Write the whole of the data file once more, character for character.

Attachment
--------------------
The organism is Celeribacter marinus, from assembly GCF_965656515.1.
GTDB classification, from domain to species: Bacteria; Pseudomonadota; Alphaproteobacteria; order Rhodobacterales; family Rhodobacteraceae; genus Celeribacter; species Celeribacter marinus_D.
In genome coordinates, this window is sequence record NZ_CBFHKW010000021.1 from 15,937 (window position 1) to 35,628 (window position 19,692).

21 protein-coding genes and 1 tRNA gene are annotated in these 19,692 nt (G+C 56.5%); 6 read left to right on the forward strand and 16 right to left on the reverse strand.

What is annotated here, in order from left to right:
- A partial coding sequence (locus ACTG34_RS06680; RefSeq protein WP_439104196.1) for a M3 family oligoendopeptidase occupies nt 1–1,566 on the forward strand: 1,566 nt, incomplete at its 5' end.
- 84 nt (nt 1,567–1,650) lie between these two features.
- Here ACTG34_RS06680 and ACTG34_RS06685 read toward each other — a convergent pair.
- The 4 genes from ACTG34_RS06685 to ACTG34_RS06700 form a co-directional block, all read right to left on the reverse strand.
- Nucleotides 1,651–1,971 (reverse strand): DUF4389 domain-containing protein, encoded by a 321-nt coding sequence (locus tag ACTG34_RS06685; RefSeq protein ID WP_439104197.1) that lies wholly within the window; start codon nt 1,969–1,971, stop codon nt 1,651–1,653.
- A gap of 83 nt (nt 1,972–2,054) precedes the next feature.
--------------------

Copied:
The organism is Celeribacter marinus, from assembly GCF_965656515.1.
GTDB classification, from domain to species: Bacteria; Pseudomonadota; Alphaproteobacteria; order Rhodobacterales; family Rhodobacteraceae; genus Celeribacter; species Celeribacter marinus_D.
In genome coordinates, this window is sequence record NZ_CBFHKW010000021.1 from 15,937 (window position 1) to 35,628 (window position 19,692).

21 protein-coding genes and 1 tRNA gene are annotated in these 19,692 nt (G+C 56.5%); 6 read left to right on the forward strand and 16 right to left on the reverse strand.

What is annotated here, in order from left to right:
- A partial coding sequence (locus ACTG34_RS06680; RefSeq protein WP_439104196.1) for a M3 family oligoendopeptidase occupies nt 1–1,566 on the forward strand: 1,566 nt, incomplete at its 5' end.
- 84 nt (nt 1,567–1,650) lie between these two features.
- Here ACTG34_RS06680 and ACTG34_RS06685 read toward each other — a convergent pair.
- The 4 genes from ACTG34_RS06685 to ACTG34_RS06700 form a co-directional block, all read right to left on the reverse strand.
- Nucleotides 1,651–1,971 (reverse strand): DUF4389 domain-containing protein, encoded by a 321-nt coding sequence (locus tag ACTG34_RS06685; RefSeq protein ID WP_439104197.1) that lies wholly within the window; start codon nt 1,969–1,971, stop codon nt 1,651–1,653.
- A gap of 83 nt (nt 1,972–2,054) precedes the next feature.